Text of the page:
More third-party Twitter apps fall to 100,000 user ceiling

More Twitter apps fall to 100,000 user ceiling
Tweetro and Tweet Lanes the latest to fall

A pair of popular third-party Twitter apps, including the only one designed for the new Windows 8 UI, are the latest to fall victim to the company's increasingly tight API restrictions.

Tweetro for Windows 8 has been denied permission to exceed the recently-introduced 100,000 token (user) limit, Twitter places on apps developed by outside companies.

The app reached the limit on November 10 and has been unsuccessful in his application for an exemption, meaning new Windows 8 users are unable to sign up.

Twitter has been progressively tightening restrictions on apps which access its timeline as it seeks to direct users to its official suite of apps and web services.

Does not qualify

Twitter told New Zealand-based developer Lazyworm in an email: "As you know, we discourage developers from building apps that replicate our core user experience (aka "Twitter clients"). We know that there are developers that want to take their passion for Twitter and its ecosystem to unique underserved situations. As such, we have built some flexibility into our policy with regard to user tokens – which went into effect September 5th, 2012.

"…Unfortunately, It does not appear that your service addresses an area that our current or future products do not already serve. As such, it does not qualify for an exemption."

The key word there seems to be 'future' as Twitter is yet to release an official client that plays nice with the new Windows 8 UI.

Tweet Lanes ends development

Another app to hit the 100,000 user limit is Tweet Lanes. As a result developer Chris Lacey will cease further development.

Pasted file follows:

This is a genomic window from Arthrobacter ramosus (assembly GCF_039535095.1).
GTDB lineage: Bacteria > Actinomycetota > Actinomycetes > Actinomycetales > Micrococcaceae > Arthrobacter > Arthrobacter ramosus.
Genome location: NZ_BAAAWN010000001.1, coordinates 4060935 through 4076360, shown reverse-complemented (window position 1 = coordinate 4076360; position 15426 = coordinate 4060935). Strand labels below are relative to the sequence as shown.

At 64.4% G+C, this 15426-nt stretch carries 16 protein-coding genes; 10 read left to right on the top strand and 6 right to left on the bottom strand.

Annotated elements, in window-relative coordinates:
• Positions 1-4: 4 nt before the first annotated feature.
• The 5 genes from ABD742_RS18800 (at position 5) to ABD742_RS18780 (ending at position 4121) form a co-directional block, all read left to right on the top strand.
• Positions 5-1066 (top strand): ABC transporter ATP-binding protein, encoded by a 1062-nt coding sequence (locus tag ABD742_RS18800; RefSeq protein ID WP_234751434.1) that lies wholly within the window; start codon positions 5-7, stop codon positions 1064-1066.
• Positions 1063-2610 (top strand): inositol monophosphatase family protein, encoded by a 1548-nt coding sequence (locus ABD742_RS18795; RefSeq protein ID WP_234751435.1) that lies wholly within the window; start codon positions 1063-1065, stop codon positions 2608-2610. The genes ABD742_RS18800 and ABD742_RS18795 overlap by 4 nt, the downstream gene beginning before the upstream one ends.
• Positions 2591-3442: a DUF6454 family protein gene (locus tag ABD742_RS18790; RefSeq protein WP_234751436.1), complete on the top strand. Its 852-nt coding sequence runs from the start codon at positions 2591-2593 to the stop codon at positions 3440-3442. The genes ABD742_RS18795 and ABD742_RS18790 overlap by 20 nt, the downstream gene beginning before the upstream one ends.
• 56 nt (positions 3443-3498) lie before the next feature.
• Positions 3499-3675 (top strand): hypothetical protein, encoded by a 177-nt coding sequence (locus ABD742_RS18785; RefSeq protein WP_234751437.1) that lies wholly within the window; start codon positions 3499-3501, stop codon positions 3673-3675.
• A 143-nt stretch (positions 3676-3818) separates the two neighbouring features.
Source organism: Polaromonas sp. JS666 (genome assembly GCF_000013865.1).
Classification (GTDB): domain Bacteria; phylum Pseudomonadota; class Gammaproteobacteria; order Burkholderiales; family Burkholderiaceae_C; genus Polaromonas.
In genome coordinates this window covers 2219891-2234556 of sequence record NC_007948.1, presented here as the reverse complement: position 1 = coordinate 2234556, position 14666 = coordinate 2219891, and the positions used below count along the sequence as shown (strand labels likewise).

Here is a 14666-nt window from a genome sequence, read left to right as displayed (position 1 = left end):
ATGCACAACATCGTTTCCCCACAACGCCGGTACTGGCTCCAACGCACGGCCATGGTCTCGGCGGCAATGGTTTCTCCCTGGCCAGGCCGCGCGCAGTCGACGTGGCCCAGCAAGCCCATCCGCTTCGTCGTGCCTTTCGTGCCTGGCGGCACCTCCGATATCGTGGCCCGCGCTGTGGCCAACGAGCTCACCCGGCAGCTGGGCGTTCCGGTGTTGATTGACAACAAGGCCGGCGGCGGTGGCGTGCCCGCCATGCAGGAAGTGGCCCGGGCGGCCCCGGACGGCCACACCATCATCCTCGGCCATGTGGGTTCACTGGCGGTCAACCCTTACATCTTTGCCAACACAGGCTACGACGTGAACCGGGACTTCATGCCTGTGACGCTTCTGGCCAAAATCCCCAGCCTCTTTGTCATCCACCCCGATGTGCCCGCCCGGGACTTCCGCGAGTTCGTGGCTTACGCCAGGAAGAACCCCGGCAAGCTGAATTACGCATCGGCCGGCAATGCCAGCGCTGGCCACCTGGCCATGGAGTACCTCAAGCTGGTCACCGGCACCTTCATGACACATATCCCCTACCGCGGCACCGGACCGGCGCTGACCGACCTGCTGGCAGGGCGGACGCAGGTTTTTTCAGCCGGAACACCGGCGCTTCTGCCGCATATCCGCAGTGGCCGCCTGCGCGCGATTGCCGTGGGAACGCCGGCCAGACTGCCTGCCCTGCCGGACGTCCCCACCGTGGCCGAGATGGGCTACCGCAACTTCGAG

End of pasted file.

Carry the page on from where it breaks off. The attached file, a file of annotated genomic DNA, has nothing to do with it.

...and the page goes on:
"It saddens me greatly to announce that going forward, I won't be actively developing Tweet Lanes as I have to this point," Lacey wrote to users.

"The cold hard reality is that with this immovable, 100,000 user ceiling, my plans for growing and eventually monetizing the app are no longer feasible.

"This will likely be disappointing news for many of you, but given I spent a good chunk of my spare time for 10+ months working on this app, believe me when I say this decision pains me more than it does anyone else."

The Twitter API changes will come into effect in March 2013, but the company, as evidenced by these developments, is already working hard on enforcing them.

Chris Smith

A technology journalist, writer and videographer of many magazines and websites including T3, Gadget Magazine and He specializes in applications for smartphones, tablets and handheld devices, with bylines also at The Guardian, WIRED, Trusted Reviews and Wareable. Chris is also the podcast host for The Liverpool Way. As well as tech and football, Chris is a pop-punk fan and enjoys the art of wrasslin'.